Antibiotic Resistance: Big Pharma’s Hand in the Disaster

The COVID-19 crisis has exposed the many failures of the neoliberal model

The global antibiotic crisis has increased the COVID-19 death toll. From the Second World War onwards, drug companies overproduced antibiotics and health professionals overprescribed. Bacteria grew resistant to the drugs. One major solution is for Big Pharma to conduct R&D into new antibiotics to keep one step ahead of bacterial mutations. But that’s not profitable. With few governments willing to intervene, the crisis will worsen.


COVID-19 is a virus, not bacteria. The World Health Organization, therefore, advises that antibiotics should not be used to prevent or treat the virus. But like the Flu Pandemic (1918-20), many COVID-19 victims do not die of the virus, but from bacteria-related secondary complications. It is important to note that the crisis of antibiotic resistance contributes to the deaths of many COVID-19 victims. In Italy, for instance, 8.5 percent of deaths from COVID-19 complications including bacterial superinfections, with many of the bacteria strains resistant to antibiotics. In March 2020, the World Health Organization said: “Dual infections with other respiratory viral and bacterial infections have been found in SARS, MERS and COVID-19 patients.” The American College of Cardiology states: “It is important for patients with CVD to remain current with vaccinations, including the pneumococcal vaccine given the increased risk of secondary bacterial infection with COVID-19.”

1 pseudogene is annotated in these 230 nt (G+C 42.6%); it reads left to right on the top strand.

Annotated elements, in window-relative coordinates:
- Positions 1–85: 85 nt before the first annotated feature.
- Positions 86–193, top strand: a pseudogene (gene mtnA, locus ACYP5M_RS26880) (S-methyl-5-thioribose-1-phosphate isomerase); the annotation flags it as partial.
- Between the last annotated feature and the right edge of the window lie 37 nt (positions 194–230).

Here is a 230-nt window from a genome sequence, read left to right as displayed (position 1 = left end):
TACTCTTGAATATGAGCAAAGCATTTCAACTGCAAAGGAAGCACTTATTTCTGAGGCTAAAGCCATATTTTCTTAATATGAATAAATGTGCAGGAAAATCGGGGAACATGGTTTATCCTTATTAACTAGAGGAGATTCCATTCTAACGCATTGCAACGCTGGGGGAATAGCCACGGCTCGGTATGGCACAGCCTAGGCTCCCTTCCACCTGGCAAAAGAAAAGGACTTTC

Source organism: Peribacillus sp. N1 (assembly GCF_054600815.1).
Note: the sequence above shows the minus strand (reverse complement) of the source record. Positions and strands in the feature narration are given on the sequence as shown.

Worldwide, antibiotic-resistance to respiratory pathogens, including S. pneumoniae and M. tuberculosis has reached epidemic levels. Global antibiotic usage is expected to increase from 63,000 tons in 2010 to 105,000 tons by 2030: with nearly 100 percent increases in Brazil, China, India, Russia, and South Africa. The most frequently-used antibiotics are amoxicillin and clavulanic acid. These are regarded by the World Health Organization as first or second-line drugs. Others, including carbapenems, cephalosporins, and quinolones are recommended with caution due to their high levels of resistance. The second category accounts for around a fifth of all antibiotics used globally.

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T. J. Coles is director of the Plymouth Institute for Peace Research and the author of several books, including Voices for Peace (with Noam Chomsky and others) and  Fire and Fury: How the US Isolates North Korea, Encircles China and Risks Nuclear War in Asia (both Clairview Books).

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